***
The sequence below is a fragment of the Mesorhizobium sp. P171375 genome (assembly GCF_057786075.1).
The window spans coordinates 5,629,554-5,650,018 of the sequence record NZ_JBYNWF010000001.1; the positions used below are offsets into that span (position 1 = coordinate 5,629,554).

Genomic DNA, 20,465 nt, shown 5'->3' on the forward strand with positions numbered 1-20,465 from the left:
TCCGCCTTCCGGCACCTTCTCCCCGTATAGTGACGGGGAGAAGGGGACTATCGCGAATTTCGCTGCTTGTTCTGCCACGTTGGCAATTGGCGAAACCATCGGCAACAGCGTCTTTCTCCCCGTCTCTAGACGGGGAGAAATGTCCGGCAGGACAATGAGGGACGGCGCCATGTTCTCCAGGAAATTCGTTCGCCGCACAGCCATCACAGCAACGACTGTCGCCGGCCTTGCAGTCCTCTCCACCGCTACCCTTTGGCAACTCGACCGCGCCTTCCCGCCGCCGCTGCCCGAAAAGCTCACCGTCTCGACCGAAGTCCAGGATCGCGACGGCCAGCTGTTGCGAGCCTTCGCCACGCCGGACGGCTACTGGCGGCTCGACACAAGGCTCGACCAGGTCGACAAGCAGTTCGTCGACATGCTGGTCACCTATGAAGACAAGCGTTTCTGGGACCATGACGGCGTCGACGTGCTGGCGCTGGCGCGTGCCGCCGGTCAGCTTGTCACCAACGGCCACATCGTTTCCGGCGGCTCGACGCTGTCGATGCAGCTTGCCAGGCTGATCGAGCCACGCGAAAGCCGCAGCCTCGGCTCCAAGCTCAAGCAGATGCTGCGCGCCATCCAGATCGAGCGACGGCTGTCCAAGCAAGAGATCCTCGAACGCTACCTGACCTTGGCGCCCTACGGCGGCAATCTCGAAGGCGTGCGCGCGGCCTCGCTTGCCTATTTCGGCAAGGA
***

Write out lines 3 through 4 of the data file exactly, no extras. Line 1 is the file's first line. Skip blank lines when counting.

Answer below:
Genomic DNA, 20,465 nt, shown 5'->3' on the forward strand with positions numbered 1-20,465 from the left:
TCCGCCTTCCGGCACCTTCTCCCCGTATAGTGACGGGGAGAAGGGGACTATCGCGAATTTCGCTGCTTGTTCTGCCACGTTGGCAATTGGCGAAACCATCGGCAACAGCGTCTTTCTCCCCGTCTCTAGACGGGGAGAAATGTCCGGCAGGACAATGAGGGACGGCGCCATGTTCTCCAGGAAATTCGTTCGCCGCACAGCCATCACAGCAACGACTGTCGCCGGCCTTGCAGTCCTCTCCACCGCTACCCTTTGGCAACTCGACCGCGCCTTCCCGCCGCCGCTGCCCGAAAAGCTCACCGTCTCGACCGAAGTCCAGGATCGCGACGGCCAGCTGTTGCGAGCCTTCGCCACGCCGGACGGCTACTGGCGGCTCGACACAAGGCTCGACCAGGTCGACAAGCAGTTCGTCGACATGCTGGTCACCTATGAAGACAAGCGTTTCTGGGACCATGACGGCGTCGACGTGCTGGCGCTGGCGCGTGCCGCCGGTCAGCTTGTCACCAACGGCCACATCGTTTCCGGCGGCTCGACGCTGTCGATGCAGCTTGCCAGGCTGATCGAGCCACGCGAAAGCCGCAGCCTCGGCTCCAAGCTCAAGCAGATGCTGCGCGCCATCCAGATCGAGCGACGGCTGTCCAAGCAAGAGATCCTCGAACGCTACCTGACCTTGGCGCCCTACGGCGGCAATCTCGAAGGCGTGCGCGCGGCCTCGCTTGCCTATTTCGGCAAGGA